In 1974, Yamaha introduced the world to the joys of single-shock suspension. Using a design pioneered by Belgian engineer Lucien Tilkens, the new Yamaha “monoshock” delivered twice the travel of traditional dual-shock systems and kicked off a suspension revolution. While the monoshock was indeed revolutionary, it was not without its flaws. In order to deliver its increased travel, the original mono employed a large single damper that was laid down and enclosed in the frame’s main backbone. Because of this location, early YZs felt top-heavy and tended to pitch violently in the rough (Yamahop) as the energy of the rear wheel was transmitted directly to the steering stem. These early monoshocks also suffered from chronic fading, as it was all-but-impossible to get any cooling air to the shock with it buried deep inside the frame and bodywork.
In 1980, Kawasaki became the first manufacturer to offer a linkage-equipped single shock suspension to the public.
Shortly after the introduction of the Yamaha monoshock, the rest of the industry realized that there was indeed something to this long-travel business. By increasing travel, bumps could be hit faster and jumps could be launched farther. In order to compete, the other guys started laying down their shocks to increase travel. By rotating the shocks forward, the other manufacturers were able to match the Yamaha’s travel, without suffering the YZ’s packaging and handling issues.
By the end of the decade, the suspension revolution had led to huge increases in travel across the board. Nearly every bike from 125cc to 500cc offered a full foot of travel front and rear. With everyone in agreement that this was probably the outer limit to what was practical, the next step was to find a way to make all that travel more effective.
In the early eighties, all the manufacturers had very different takes on the optimal design for single-shock rear suspension. Kawasaki’s version used a set of pull-rods connected to a large rocker arm above the shock. Kawasaki would continue to use a version of this design until switching to a bottom-link setup similar to the Honda Pro-Link on the KX125 in 1986.
In 1980, Kawasaki took the next big step toward improving rear suspension action by ditching the dual shocks on their KX125 and introducing an all-new type of rear suspension design they dubbed the “Uni-Trak.” Originally just called just “Bell Crank”(catchy, huh?), this new suspension design consisted of a large single damper, a bell crank (hence the name) rocker arm and a set of pull rods. Unlike the Yamaha monoshock, the new Kawasaki version placed its damper in a vertical position behind the airbox. This lowered the bike’s center of gravity and improved handling by doing away with the fore-aft pitching of the Yamaha design.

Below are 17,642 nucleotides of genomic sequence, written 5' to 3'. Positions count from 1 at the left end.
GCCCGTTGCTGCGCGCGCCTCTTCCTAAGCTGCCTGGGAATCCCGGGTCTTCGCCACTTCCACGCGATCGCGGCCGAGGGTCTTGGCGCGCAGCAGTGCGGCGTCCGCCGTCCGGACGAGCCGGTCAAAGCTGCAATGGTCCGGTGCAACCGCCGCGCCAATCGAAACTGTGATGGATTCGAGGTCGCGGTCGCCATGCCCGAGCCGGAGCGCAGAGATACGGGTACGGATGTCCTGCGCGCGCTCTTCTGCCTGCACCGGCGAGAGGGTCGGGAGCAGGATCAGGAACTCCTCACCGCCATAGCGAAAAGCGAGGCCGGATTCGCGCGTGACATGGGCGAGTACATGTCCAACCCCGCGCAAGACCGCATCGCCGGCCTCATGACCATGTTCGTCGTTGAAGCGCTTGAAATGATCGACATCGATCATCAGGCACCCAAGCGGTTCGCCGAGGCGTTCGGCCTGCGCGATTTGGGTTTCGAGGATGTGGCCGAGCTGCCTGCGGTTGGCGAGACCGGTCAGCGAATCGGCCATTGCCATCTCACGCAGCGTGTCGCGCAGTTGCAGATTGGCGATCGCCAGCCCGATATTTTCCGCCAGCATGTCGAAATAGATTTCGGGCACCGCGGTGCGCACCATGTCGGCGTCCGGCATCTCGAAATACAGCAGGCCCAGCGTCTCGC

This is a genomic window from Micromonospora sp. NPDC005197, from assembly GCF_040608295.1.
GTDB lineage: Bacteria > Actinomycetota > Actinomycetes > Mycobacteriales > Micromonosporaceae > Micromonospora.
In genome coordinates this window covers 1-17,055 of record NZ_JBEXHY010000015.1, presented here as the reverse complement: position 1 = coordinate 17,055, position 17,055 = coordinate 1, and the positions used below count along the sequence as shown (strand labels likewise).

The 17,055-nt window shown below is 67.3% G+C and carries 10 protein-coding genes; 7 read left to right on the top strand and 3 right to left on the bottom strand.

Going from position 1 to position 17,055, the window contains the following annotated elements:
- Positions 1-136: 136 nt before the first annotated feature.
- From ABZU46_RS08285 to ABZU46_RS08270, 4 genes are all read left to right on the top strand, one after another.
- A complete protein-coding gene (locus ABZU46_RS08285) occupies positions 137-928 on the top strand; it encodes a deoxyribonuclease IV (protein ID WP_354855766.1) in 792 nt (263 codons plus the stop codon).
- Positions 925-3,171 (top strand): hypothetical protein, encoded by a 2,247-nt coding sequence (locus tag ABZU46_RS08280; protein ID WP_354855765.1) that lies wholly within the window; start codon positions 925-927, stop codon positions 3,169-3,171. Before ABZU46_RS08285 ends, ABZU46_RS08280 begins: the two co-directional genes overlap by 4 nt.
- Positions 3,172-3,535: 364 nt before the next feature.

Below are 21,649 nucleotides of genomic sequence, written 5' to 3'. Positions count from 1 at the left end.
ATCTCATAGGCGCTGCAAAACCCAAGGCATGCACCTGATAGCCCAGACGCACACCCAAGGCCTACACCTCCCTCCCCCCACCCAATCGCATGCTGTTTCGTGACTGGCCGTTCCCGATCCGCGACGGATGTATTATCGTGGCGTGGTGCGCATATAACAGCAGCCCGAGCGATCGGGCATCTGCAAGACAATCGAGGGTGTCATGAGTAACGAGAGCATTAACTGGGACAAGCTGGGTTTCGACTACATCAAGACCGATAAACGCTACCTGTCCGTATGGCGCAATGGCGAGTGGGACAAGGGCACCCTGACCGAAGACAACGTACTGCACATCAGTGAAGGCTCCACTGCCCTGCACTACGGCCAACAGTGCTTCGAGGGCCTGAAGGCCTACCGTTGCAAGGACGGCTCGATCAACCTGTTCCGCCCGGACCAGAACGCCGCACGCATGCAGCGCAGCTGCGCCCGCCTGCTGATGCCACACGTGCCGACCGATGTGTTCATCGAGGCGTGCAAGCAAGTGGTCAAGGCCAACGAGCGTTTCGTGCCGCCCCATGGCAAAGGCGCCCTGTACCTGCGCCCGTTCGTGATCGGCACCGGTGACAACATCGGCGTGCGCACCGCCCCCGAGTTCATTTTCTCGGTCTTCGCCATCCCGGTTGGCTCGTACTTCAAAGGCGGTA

While much of the advantage of a modern linkage suspension system is found in the progression of its linkage curve, this first design actually did without any sort of rising-rate at all. Originally, it had been Kawasaki’s idea to build a progressive curve into the design, but patent issues before its release prevented this important innovation from making its way to the 1980 models. This meant that the new Uni-Trak was groundbreaking in many ways, but actually less progressive in action than the dual-shock systems of the competition. In spite of this technical setback, however, the new system was applauded for its innovation and desired for its works-like cachet.
The first models to adopt the new Uni-Trak were the KX125 and KDX175.
By 1981, all four manufacturers had switched to single-shock suspensions, and by 1982, even Yamaha had grafted on a rising-rate linkage to its mono. With tracks getting more technical and jumps becoming larger and more prevalent, it was clear that the future of motocross suspension was a linkage. In 1980, Kawasaki blazed a trail that all others were soon to follow and showed the world that Team Green was no longer content to be a bit player in the world of motocross.
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